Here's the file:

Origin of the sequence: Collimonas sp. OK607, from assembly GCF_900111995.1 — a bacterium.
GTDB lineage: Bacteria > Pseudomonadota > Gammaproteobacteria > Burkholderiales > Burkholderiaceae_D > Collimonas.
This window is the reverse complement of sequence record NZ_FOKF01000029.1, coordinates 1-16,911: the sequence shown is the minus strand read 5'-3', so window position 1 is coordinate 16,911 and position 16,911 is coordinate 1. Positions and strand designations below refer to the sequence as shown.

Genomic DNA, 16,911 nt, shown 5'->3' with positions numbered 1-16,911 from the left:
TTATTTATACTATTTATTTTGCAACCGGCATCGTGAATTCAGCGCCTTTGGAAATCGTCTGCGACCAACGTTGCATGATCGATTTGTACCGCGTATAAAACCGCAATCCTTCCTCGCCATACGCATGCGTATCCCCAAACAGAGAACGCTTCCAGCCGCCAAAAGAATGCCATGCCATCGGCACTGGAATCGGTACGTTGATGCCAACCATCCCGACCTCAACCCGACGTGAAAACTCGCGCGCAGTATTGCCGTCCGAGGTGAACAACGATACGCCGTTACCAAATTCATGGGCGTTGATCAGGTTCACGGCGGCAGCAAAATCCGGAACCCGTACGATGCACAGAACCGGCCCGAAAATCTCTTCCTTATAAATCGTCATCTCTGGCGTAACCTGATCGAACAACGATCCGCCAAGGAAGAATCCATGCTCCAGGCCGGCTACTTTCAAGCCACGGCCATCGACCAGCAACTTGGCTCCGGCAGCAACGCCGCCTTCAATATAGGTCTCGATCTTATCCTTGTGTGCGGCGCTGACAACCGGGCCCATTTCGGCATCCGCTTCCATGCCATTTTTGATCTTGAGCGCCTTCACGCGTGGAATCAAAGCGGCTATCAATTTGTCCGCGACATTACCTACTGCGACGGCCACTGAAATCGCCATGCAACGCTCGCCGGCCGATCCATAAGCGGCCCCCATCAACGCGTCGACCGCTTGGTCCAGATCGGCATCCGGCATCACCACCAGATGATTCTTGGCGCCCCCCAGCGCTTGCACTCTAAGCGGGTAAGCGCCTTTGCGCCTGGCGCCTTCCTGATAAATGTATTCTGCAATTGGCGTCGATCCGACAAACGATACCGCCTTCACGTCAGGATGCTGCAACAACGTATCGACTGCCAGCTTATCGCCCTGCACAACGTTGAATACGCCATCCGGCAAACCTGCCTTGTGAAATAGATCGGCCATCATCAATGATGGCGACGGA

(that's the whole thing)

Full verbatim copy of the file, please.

Origin of the sequence: Collimonas sp. OK607, from assembly GCF_900111995.1 — a bacterium.
GTDB lineage: Bacteria > Pseudomonadota > Gammaproteobacteria > Burkholderiales > Burkholderiaceae_D > Collimonas.
This window is the reverse complement of sequence record NZ_FOKF01000029.1, coordinates 1-16,911: the sequence shown is the minus strand read 5'-3', so window position 1 is coordinate 16,911 and position 16,911 is coordinate 1. Positions and strand designations below refer to the sequence as shown.

Genomic DNA, 16,911 nt, shown 5'->3' with positions numbered 1-16,911 from the left:
TTATTTATACTATTTATTTTGCAACCGGCATCGTGAATTCAGCGCCTTTGGAAATCGTCTGCGACCAACGTTGCATGATCGATTTGTACCGCGTATAAAACCGCAATCCTTCCTCGCCATACGCATGCGTATCCCCAAACAGAGAACGCTTCCAGCCGCCAAAAGAATGCCATGCCATCGGCACTGGAATCGGTACGTTGATGCCAACCATCCCGACCTCAACCCGACGTGAAAACTCGCGCGCAGTATTGCCGTCCGAGGTGAACAACGATACGCCGTTACCAAATTCATGGGCGTTGATCAGGTTCACGGCGGCAGCAAAATCCGGAACCCGTACGATGCACAGAACCGGCCCGAAAATCTCTTCCTTATAAATCGTCATCTCTGGCGTAACCTGATCGAACAACGATCCGCCAAGGAAGAATCCATGCTCCAGGCCGGCTACTTTCAAGCCACGGCCATCGACCAGCAACTTGGCTCCGGCAGCAACGCCGCCTTCAATATAGGTCTCGATCTTATCCTTGTGTGCGGCGCTGACAACCGGGCCCATTTCGGCATCCGCTTCCATGCCATTTTTGATCTTGAGCGCCTTCACGCGTGGAATCAAAGCGGCTATCAATTTGTCCGCGACATTACCTACTGCGACGGCCACTGAAATCGCCATGCAACGCTCGCCGGCCGATCCATAAGCGGCCCCCATCAACGCGTCGACCGCTTGGTCCAGATCGGCATCCGGCATCACCACCAGATGATTCTTGGCGCCCCCCAGCGCTTGCACTCTAAGCGGGTAAGCGCCTTTGCGCCTGGCGCCTTCCTGATAAATGTATTCTGCAATTGGCGTCGATCCGACAAACGATACCGCCTTCACGTCAGGATGCTGCAACAACGTATCGACTGCCAGCTTATCGCCCTGCACAACGTTGAATACGCCATCCGGCAAACCTGCCTTGTGAAATAGATCGGCCATCATCAATGATGGCGACGGA